ARTICLE TITLE:

REFERENCE TYPE:

AUTHOR(S):

EDITOR(S):

PUBLICATION DATE:

PUBLICATION TITLE:

VOLUME:

PAGES:

ABSTRACT:

Development of successive cambia and pattern of secondary growth in the stem of the Neotropical liana Rhynchosia phaseoloides (SW.) DC. (Fabaceae).

Journal Article

Rajput KS; Nunes OM; Brandes AFN; Tamaio N

2012

Flora - Morphology Distribution Functional Ecology of Plants

207

607-614

The occurrence of flattened stems in Rhynchosia phaseoloides (SW.) DC. (Fabaceae) has been known for years but little interest has been shown toward elucidating its secondary growth. This study aims to (1) understand the pattern of secondary growth and development of vascular elements from the cambium at different stages of stem growth and (2) elucidate the type size and distribution of cells related to these processes at different regions of the stem. Dilatation growth in main stems and branches of R. phaseoloides is achieved by successive cambia formed in two areas of the actual cortex that are opposed to each other by approximately 180°. Only the first cambial ring is functionally normal and closed-elliptical in outline supporting the growth of the middle part of the rather flat stem. Later on this stem becomes oval to oblong in cross-section outline by the activity of successive cambia from which cells produce further xylem phloem and parenchyma tissues in a somewhat fan-shaped way. As shown in cross section a flat cable-like structure of several modules results forming wings relative to the primary central axis tissues. The secondary cambia are formed by dedifferentiation of cortical parenchyma cells resulting in small clusters of radially arranged meristematic bands of cells. From these meristematic bands an outward-facing crescent-shaped new band of cambium is originated. The innermost cells of this meristematic band form the parenchymatic tissue that connects the new lateral module to the proximal one. This occurs several times during the whole stem ontogeny.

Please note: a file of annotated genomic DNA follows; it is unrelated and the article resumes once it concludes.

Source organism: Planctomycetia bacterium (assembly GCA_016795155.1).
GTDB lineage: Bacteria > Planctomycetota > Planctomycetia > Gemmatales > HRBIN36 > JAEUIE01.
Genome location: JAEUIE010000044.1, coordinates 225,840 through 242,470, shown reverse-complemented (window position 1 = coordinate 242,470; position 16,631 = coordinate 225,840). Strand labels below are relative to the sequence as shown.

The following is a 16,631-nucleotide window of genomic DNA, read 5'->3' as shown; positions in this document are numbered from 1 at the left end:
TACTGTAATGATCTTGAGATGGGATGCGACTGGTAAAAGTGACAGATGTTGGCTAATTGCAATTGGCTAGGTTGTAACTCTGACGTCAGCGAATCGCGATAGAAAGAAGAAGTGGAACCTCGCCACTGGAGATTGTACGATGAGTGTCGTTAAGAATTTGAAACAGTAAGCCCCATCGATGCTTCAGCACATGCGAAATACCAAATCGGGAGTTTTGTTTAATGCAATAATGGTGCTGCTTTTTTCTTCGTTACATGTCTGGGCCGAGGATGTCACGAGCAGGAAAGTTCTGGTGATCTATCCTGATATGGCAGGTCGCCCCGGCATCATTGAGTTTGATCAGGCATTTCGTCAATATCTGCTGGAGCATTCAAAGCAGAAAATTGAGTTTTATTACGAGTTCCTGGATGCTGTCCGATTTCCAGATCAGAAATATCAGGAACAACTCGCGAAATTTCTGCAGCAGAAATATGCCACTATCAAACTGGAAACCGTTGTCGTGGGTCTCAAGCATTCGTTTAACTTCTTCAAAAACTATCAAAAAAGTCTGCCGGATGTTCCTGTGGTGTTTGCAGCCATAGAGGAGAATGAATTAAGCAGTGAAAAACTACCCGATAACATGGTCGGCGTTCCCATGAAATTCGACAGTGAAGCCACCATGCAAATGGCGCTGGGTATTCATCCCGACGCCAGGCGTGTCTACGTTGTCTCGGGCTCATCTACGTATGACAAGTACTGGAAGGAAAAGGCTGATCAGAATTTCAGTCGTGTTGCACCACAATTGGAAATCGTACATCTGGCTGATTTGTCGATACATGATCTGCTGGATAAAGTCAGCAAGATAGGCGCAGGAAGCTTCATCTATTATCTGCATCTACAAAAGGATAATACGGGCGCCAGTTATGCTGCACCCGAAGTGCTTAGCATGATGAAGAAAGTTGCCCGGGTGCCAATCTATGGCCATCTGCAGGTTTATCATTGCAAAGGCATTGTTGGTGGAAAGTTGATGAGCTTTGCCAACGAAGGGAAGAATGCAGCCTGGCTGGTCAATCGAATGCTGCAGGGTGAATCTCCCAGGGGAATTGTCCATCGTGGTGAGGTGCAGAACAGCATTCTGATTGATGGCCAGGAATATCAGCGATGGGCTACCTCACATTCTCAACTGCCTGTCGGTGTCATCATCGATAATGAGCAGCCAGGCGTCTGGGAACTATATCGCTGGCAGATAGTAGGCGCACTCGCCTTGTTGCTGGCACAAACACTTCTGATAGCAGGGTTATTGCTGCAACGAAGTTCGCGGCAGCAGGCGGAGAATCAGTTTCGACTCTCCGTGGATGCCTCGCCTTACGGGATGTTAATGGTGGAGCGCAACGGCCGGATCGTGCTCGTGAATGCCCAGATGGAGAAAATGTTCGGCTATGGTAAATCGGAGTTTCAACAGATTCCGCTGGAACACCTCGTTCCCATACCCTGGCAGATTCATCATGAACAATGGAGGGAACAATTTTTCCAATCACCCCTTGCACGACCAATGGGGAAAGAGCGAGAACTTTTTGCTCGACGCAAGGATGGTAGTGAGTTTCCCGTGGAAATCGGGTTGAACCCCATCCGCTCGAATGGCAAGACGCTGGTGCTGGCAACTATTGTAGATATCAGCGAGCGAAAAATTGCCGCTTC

URL:

Apoyo

El Proyecto de Ecología Liana es apoyado por la Universidad Marquette y financiado en parte por la National Science Foundation.